Time for engineers to think about unionizing?

Jan. 19, 2012
It sometimes seems that professions and workers represented by unions do better than those without them. Examples include school teachers, autoworkers, airline pilots, state-employed doctors and dentists, and a host of others

It sometimes seems that professions and workers represented by unions do better than those without them. Examples include school teachers, autoworkers, airline pilots, state-employed doctors and dentists, and a host of others. So why haven’t more engineers jumped on the union bandwagon?

Traditionally, engineers have a reputation for individualism and shy away from unions. They seem to believe they can negotiate the pay and benefits they deserve. And if they don’t like the compensation or working conditions, they can always get another job with better benefits. Or at least that’s what they tell themselves.

To get an idea of what unions are doing for engineers, I talked to a few members of the Society of Professional Engineering Employees in Aerospace (SPEEA), a union which represents 24,000 engineers working for Boeing and related companies. Some of the major benefits of union membership, according to members I spoke with, are better pay and benefits. They claim that while managers and other unrepresented workers have had to take pay cuts and give back benefits, sometimes on short notice, SPEEA engineers have always gotten raises, both for seniority and merit, as per their contract.

The union engineers and technicians say they also appreciate the security and peace of mind of a contract with well-defined policies governing pensions, hiring and layoffs, vacation, sick leave, and even overtime. And they say the union, along with its lawyers, will see to it that management meets its contractual obligations. This means management can’t fire union members on a whim or without just cause.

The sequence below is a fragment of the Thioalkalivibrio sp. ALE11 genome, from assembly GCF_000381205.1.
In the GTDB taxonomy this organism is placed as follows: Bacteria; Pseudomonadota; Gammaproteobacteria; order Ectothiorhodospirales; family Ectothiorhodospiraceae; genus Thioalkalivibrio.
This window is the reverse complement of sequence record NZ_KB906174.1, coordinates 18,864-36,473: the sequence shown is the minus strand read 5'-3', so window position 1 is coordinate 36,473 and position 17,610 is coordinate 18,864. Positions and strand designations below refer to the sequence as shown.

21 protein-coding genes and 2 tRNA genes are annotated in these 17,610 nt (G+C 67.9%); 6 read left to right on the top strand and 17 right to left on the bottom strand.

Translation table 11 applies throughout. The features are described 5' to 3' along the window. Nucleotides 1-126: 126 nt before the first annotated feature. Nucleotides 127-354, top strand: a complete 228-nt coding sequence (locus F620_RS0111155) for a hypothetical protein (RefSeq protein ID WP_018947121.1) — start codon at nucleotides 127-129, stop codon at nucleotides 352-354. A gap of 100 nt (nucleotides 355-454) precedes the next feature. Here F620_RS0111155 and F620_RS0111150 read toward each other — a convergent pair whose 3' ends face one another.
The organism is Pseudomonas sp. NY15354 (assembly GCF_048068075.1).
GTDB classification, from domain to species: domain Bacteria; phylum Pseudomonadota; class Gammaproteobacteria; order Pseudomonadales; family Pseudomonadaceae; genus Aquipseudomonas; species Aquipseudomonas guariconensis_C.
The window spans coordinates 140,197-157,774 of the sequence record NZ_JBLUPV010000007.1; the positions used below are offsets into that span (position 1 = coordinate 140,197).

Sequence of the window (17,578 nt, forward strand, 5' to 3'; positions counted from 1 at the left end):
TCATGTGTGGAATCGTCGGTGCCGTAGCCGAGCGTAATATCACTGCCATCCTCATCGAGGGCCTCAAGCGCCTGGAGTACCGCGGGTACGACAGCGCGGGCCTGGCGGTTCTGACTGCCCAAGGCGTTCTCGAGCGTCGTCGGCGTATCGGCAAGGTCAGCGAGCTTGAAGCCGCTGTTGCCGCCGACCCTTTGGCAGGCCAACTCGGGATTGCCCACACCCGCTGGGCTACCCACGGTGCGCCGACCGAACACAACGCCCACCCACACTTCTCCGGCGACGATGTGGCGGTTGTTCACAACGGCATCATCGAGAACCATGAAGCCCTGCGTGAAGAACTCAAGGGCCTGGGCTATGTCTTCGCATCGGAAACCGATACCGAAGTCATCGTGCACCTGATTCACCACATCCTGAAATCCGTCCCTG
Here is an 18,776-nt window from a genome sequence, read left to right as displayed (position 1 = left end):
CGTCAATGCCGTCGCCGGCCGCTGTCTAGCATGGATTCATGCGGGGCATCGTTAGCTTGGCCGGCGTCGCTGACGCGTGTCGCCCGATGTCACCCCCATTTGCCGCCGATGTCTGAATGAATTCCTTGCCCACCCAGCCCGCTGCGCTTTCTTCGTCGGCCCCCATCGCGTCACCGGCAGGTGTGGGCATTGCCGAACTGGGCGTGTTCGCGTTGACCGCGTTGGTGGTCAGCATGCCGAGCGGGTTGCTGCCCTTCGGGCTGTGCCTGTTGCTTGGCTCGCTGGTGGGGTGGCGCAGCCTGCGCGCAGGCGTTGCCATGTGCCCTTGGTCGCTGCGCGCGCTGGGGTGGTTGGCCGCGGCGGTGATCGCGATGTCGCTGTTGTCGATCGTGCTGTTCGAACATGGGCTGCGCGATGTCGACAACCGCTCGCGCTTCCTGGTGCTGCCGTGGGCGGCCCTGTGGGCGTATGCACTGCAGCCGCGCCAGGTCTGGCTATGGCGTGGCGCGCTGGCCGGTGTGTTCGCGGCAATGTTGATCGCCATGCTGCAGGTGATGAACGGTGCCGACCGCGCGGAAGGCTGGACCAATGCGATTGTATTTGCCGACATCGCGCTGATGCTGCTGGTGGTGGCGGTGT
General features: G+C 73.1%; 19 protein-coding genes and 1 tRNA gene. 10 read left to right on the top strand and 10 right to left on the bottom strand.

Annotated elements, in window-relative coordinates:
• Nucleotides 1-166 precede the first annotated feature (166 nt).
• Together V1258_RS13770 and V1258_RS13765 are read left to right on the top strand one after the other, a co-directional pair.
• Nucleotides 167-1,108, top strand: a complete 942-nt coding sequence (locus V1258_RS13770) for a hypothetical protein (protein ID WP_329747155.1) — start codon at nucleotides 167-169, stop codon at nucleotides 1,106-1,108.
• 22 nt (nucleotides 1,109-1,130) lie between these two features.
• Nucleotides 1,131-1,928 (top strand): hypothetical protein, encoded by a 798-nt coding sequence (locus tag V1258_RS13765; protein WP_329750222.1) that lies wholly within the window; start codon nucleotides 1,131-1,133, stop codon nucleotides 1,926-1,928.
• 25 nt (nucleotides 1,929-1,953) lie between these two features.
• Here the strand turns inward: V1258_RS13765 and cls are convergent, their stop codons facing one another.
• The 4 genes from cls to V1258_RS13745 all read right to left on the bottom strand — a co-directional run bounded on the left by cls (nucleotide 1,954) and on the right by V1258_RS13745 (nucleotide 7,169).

As one SPEEA member put it, “Many engineers say they are professionals and the company must treat them as such. But you’re still labor and they can treat you as they see fit. There’s nothing you can do about it except quit. And in this economy, that’s not always a good option, especially if you’re over 40. Heaven help you if you’re over 50 or 60.”

It’s true that if you accept an engineering position at Boeing or one of its related companies, you will be forced to join a union. “But the $40 a month it costs in dues is less than the benefits the union has negotiated,” says one 25-year Boeing worker. “And although I’ve seen several engineers who were a little grumpy at being lumped in with a union, they changed their tune when they ran into a problem with medical leave for taking care of a parent or spouse, or had a beef with a manager, and the union stepped in to resolve the problem.”

The same Boeing engineer noted that outside IT people and other engineering consultants who work at Boeing often confess to being jealous of the union’s benefits and contract package. “They also wouldn’t mind having a say about company policies and projects similar to what we enjoy.”

All the SPEEA folks I spoke with admit that any union is made up of people with different goals and opinions and that unions can have problems. But they also say those relatively small problems can be ironed out. They also agree that a good union does not want to hurt the company. All SPEEA members I spoke with say they take great pride in Boeing and the planes and equipment the company designs and builds and want the company to survive and thrive.

So why do you think engineers have avoided unions for all these years?

— Stephen J. Mraz

© 2012 Penton Media, Inc.

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